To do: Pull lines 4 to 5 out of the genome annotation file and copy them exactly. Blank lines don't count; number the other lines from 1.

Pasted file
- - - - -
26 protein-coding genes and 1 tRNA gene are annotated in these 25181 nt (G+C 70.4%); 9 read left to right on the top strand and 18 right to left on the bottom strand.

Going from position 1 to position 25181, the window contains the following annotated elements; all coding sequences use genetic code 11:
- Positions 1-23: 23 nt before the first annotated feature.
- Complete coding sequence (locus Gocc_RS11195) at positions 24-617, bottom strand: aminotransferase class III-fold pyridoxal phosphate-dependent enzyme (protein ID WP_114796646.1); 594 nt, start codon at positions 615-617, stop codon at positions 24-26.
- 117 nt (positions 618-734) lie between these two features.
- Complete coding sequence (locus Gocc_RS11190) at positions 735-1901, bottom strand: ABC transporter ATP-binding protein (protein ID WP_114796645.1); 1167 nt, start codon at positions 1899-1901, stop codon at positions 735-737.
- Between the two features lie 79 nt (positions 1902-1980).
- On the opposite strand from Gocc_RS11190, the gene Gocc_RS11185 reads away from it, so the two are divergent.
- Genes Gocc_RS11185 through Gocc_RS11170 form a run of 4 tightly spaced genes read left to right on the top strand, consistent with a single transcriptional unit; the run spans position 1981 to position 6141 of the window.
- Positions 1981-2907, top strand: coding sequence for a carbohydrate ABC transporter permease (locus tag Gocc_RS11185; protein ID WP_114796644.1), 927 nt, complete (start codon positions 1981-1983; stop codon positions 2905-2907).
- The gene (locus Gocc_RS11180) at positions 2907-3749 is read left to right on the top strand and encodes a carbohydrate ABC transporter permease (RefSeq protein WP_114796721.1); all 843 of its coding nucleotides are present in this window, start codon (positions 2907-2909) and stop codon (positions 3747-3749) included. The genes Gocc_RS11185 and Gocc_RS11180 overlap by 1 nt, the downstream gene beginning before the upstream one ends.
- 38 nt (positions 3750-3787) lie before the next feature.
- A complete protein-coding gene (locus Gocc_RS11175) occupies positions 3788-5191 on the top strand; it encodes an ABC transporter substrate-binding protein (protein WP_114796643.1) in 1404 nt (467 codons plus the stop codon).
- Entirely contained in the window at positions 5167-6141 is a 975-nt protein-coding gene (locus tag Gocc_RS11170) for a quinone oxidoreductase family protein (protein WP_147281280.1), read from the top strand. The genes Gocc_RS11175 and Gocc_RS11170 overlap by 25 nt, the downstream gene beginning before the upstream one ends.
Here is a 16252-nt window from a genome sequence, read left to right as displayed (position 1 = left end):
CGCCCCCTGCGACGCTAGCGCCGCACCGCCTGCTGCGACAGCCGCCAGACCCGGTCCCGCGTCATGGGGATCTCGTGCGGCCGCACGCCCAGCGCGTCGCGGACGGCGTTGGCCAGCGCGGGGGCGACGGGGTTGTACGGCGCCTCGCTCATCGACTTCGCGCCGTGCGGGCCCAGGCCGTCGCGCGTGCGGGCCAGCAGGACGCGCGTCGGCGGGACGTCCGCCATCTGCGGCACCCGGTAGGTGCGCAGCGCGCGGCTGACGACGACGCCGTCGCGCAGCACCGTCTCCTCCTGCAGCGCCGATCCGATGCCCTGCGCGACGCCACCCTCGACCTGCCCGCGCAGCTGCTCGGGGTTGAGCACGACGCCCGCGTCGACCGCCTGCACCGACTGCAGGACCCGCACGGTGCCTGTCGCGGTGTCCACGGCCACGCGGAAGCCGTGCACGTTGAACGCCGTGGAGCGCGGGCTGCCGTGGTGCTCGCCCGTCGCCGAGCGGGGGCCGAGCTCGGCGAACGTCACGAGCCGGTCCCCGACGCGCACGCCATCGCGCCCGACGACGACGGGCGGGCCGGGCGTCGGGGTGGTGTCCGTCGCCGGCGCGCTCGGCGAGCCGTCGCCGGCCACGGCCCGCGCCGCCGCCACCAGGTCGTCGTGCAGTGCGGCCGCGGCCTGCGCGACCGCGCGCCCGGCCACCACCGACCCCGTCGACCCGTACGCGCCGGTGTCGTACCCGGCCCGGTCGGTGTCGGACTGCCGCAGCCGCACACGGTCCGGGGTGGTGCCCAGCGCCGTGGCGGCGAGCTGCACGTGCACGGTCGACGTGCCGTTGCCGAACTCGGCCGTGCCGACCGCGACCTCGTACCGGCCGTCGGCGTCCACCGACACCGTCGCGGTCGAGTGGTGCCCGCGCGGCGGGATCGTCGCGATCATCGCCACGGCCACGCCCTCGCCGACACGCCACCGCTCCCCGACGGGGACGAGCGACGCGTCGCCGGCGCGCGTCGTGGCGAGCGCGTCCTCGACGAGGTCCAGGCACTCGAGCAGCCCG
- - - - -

- Complete coding sequence (locus Gocc_RS11195) at positions 24-617, bottom strand: aminotransferase class III-fold pyridoxal phosphate-dependent enzyme (protein ID WP_114796646.1); 594 nt, start codon at positions 615-617, stop codon at positions 24-26.
- 117 nt (positions 618-734) lie between these two features.